Virtualization is the technology behind cloud computing, and it makes a vast pool of network resources a genuine possibility.

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Next Generation Datacenters Solving Healthcare Compliance Issues

Adnan Raja December 4, 2013 by under HIPAA Compliant Hosting 0 Comments

HIPAA stands for Health Insurance Portability and Accountability Act, and HITECH stands for Health Information Technology for Economic and Clinical Health Act. Both acts have to do with how health records and data are handled. SSAE16 is similar. It’s an accounting standard created by the Auditing Standards Board (ASB) of the American Institute of Certified Public Accountants (AICPA). The parameters of all three have enormous implications both for healthcare and for web hosting. Dedicated server and managed hosting services that use next generation datacenters must ensure that they can meet the requirements as outlined in the compliance requirements of each one of them.

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HIPAA Overview and Four Questions for Web Hosts About Compliance

Sam Guiliano November 6, 2013 by under HIPAA Compliant Hosting 0 Comments

For those in healthcare IT, HIPAA has been a major concern since it was passed in 1996. The Health Insurance Portability and Accountability Act has two main sections – Title I and Title II. Title I is about portability. In a nutshell, it deals with individual rights related to health insurance, especially group health insurance when a person is laid off or switching employers.

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More Healthcare Organizations are Embracing Cloud Computing

Adnan Raja October 3, 2013 by under HIPAA Compliant Hosting 0 Comments

As we all know very well by now, A Cloud Server relies on the concept of economies of scale to provide massive resources for storage and computing power to any and all users who sign up for such services. Google’s multitude of services, from Gmail to Hangout, are examples of extremely popular cloud-based applications.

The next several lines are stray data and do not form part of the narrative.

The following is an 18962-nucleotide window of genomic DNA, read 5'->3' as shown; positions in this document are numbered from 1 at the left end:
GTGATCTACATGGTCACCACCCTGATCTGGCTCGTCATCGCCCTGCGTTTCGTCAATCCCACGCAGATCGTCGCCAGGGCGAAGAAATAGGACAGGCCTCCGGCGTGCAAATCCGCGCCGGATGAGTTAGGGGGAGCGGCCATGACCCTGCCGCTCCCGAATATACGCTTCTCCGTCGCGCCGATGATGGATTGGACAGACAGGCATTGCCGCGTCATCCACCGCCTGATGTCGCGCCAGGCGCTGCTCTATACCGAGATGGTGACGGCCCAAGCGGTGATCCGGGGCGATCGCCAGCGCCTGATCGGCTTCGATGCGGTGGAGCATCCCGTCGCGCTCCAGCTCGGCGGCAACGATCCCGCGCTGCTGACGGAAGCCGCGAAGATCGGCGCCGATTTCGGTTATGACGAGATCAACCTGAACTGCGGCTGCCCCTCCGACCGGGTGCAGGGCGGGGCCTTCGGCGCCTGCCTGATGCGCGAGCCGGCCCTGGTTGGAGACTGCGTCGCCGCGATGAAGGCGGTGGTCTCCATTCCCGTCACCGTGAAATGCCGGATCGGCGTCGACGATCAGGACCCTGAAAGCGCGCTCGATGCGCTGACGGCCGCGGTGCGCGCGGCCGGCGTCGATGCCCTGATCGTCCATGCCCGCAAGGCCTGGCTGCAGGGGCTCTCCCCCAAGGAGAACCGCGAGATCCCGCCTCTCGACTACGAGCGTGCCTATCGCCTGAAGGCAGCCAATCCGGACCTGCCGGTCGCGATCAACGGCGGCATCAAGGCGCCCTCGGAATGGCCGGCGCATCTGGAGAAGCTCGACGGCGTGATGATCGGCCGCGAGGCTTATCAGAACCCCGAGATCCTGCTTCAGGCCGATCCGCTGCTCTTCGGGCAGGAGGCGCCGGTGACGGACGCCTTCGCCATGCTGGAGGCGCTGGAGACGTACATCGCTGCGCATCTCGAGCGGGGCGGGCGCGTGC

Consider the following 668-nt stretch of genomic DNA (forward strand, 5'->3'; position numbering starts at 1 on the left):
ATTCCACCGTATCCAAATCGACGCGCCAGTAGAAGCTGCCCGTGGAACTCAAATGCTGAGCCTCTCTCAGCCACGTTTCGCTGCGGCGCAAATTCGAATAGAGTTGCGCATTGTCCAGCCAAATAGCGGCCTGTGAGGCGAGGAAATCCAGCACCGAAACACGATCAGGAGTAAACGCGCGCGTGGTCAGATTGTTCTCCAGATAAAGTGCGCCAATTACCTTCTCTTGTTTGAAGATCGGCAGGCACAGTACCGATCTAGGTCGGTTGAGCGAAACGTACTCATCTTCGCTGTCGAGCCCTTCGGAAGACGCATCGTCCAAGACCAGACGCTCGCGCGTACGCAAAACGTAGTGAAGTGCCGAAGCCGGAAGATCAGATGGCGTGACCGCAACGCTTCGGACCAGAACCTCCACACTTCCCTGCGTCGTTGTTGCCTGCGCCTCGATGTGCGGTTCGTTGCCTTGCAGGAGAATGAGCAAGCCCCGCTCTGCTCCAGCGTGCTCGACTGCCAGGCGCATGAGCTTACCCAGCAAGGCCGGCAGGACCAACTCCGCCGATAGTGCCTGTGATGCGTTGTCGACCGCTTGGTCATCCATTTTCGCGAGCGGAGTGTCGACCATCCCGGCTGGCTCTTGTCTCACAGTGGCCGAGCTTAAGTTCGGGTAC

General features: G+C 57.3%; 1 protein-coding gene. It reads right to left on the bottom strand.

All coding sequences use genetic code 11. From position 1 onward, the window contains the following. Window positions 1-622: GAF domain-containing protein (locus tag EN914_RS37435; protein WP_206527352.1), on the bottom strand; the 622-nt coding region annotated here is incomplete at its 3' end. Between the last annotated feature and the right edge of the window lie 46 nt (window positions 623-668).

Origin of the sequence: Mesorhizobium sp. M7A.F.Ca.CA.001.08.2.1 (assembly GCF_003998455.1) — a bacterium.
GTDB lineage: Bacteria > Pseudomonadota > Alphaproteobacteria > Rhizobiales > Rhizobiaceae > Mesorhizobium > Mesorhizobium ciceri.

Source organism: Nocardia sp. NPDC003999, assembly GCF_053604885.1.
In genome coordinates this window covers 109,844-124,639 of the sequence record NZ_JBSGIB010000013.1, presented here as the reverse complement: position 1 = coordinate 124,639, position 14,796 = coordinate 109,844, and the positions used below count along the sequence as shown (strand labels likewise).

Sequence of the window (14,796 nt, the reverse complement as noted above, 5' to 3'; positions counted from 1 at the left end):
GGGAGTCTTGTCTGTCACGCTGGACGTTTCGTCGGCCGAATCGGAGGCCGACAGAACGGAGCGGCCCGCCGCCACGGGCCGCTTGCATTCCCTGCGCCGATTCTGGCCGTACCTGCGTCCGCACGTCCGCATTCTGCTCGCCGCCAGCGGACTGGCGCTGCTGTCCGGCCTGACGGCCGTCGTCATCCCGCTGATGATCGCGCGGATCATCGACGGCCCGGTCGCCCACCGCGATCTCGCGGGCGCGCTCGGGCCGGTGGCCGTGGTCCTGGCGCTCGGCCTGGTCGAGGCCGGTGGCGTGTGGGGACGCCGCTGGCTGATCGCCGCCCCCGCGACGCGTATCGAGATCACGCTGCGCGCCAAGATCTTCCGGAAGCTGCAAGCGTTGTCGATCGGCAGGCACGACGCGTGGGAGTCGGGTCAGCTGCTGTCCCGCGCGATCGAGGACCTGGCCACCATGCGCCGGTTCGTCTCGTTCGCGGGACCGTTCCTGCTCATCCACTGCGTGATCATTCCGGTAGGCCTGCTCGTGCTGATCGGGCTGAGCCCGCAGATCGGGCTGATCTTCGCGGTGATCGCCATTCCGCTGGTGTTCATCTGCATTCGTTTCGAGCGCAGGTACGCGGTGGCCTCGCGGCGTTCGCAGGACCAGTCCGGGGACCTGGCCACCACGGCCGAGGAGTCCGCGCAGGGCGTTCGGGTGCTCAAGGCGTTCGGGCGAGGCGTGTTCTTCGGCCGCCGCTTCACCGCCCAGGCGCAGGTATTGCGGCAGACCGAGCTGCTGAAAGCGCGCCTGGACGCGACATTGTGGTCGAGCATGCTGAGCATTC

Cloud technology is continuously evolving and improving as new products are released onto the market, but the health information technology industry has already greatly benefited from cloud solutions. In what ways has the healthcare industry used cloud solutions? How will cloud technologies continue to transform the healthcare industry over the coming years?

Resiliency in data security.

According to Greg Arnette, Chief Technical Officer (CTO) at Sonian, a reputable cloud solution provider, “The cloud infrastructure offers durability and up-time that far exceed what any hospital’s IT department could offer.”

Why is the cloud so much more durable and resilient than in-house architecture? Large cloud service providers have both the monetary and physical resources to build large and secure redundant data centers that place backup, data resiliency and uptime as main priorities.

Since these resources are so powerful and are available in such large quantities, cloud solutions can be extremely budget-friendly: cloud storage can start at as little as 10 cents a month, even for the most premiere services.

Cloud Hosting service providers typically strive for a higher bar of excellence when compared to traditional hosting providers since the technology is newer; this only benefits you as a customer.

Resiliency in privacy.

Obviously, privacy within the healthcare industry is of upmost importance. More often than not, sensitive information in a hospital’s storage room is often separated from the public (and prying eyes) by just a simple door lock.

When data is located in a cloud server, it is a completely encrypted blob that not even the cloud provider has direct access to. Additionally, cloud providers are required to adhere to strict industry privacy standards such as those outlined in the Health Insurance Portability and Accountability Act (HIPAA) and the Federal Information Security Management Act (FISMA).